Fixing Radiator Leaks
Written by Lee Wyatt (last updated May 28, 2010)
Radiator leaks are typically recognized rather quickly since there will either be a huge puddle of coolant or water under your car or the engine will quickly overheat and lock up. Fixing radiator leaks is not a particularly difficult task as long as you know what to look for. Here is what you do.
Locate where that leak is coming from. There are several different locations within the engine to check. Below is a list of these common locations, as well as the best way to fix it if necessary.
• Water Pump. If the leak is coming from your water pump then there's not much you can do to fix it short of replacing this faulty part. With most other fixes you can use a type of product called "stop leak" to, well...stop the leak. You can easily replace your own water pump, just be sure that you have the repair manual that corresponds with your vehicle and the correct part.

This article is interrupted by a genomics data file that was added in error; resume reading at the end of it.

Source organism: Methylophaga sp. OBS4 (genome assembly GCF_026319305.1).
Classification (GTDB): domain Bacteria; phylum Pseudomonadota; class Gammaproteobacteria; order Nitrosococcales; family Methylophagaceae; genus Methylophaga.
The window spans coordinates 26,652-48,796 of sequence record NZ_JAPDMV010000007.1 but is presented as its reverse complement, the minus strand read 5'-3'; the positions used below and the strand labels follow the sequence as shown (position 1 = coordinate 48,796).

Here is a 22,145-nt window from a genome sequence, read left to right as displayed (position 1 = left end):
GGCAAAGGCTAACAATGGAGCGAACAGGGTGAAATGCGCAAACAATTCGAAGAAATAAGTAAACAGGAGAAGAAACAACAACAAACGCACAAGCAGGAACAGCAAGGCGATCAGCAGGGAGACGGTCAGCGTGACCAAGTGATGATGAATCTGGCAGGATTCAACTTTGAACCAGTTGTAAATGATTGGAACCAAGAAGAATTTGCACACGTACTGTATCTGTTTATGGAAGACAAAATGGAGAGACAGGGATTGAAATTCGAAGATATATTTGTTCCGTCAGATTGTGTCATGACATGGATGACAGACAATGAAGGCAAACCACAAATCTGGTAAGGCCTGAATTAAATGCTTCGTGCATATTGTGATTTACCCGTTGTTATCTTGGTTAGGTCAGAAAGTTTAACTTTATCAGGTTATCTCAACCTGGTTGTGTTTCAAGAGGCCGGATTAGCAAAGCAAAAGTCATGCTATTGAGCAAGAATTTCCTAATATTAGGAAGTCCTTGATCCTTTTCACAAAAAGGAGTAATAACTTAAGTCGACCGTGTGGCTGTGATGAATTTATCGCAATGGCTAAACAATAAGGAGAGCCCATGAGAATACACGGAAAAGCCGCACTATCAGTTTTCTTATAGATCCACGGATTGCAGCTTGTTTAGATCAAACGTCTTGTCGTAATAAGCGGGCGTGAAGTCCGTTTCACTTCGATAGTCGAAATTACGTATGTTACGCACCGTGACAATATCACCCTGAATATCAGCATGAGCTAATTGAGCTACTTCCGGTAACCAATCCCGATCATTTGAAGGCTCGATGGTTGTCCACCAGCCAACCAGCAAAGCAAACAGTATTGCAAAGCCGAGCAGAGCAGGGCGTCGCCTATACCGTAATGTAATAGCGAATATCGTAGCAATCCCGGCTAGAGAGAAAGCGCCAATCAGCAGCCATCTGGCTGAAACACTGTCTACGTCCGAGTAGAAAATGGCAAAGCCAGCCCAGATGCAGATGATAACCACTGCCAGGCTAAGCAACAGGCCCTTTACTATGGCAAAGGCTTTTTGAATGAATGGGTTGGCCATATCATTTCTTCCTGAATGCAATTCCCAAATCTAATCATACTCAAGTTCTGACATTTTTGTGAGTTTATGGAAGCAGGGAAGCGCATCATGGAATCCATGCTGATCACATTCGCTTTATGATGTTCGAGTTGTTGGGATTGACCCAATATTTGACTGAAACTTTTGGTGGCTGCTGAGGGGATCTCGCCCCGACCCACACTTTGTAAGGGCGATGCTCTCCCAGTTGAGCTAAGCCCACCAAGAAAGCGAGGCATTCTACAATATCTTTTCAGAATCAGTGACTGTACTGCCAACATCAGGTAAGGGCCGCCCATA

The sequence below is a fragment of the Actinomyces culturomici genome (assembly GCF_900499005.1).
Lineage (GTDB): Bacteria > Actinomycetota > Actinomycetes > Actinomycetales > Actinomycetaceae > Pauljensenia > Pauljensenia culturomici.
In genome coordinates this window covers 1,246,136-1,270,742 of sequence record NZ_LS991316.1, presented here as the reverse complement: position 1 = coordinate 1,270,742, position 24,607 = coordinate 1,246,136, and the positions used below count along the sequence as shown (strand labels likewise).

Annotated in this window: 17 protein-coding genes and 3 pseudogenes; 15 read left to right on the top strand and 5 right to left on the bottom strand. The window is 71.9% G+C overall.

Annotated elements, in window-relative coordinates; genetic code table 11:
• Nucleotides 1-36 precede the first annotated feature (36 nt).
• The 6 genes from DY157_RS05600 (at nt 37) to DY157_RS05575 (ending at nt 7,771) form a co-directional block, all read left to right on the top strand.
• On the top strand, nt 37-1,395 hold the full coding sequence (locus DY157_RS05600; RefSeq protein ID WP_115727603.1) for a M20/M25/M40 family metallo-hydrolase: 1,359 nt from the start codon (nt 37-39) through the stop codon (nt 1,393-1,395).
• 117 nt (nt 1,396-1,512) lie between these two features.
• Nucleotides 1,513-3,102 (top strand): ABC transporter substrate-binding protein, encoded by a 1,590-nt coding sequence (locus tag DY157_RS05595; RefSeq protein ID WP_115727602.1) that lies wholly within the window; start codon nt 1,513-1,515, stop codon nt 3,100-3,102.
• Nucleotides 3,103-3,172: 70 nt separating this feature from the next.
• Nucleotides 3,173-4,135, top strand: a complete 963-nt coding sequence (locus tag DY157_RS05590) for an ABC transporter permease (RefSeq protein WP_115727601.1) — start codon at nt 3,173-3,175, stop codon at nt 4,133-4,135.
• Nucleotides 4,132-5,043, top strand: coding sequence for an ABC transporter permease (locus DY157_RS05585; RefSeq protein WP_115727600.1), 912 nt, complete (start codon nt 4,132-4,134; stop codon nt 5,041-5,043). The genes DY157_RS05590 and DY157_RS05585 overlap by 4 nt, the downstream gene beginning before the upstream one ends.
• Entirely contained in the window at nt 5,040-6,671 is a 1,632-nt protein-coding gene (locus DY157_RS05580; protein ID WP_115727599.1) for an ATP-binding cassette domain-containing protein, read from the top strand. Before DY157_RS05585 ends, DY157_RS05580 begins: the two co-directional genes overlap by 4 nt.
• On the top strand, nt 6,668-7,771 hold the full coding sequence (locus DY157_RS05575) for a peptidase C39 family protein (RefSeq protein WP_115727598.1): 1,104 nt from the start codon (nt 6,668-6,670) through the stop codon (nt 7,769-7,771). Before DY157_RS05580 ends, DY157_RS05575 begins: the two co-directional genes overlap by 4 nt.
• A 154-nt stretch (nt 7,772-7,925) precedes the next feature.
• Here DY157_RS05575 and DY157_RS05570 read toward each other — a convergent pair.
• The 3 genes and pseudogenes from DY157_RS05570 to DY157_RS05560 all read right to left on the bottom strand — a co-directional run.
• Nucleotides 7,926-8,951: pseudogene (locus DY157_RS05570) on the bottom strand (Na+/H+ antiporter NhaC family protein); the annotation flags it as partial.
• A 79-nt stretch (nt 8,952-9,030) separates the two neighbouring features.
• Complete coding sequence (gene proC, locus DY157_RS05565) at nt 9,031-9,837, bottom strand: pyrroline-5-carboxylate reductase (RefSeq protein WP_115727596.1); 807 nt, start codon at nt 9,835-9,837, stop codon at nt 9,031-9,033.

• Radiator. Sometimes the leak is in the radiator itself. The easiest solution is to simply pour some sealer (be sure that you use only cooling system sealer) into the radiator. This is only a temporary solution though. Take the vehicle to a professional for repair.
• Hoses. One of the more common reasons for radiator leaks is due to old dried out hoses. This is one of the easiest problems to fix because you can just replace the old hose with a new one. This is a task that even a novice can accomplish.
• Caps. Radiator caps can often be a source for leaks. Check to make sure that the cap is properly tightened. If the gasket or seal around the cap is damaged, or the cap does not seal properly for whatever reason, then purchase a new one.
Of all the causes of radiator leaks, the one that is most easily fixed is a damaged radiator hose. Replacing a radiator ...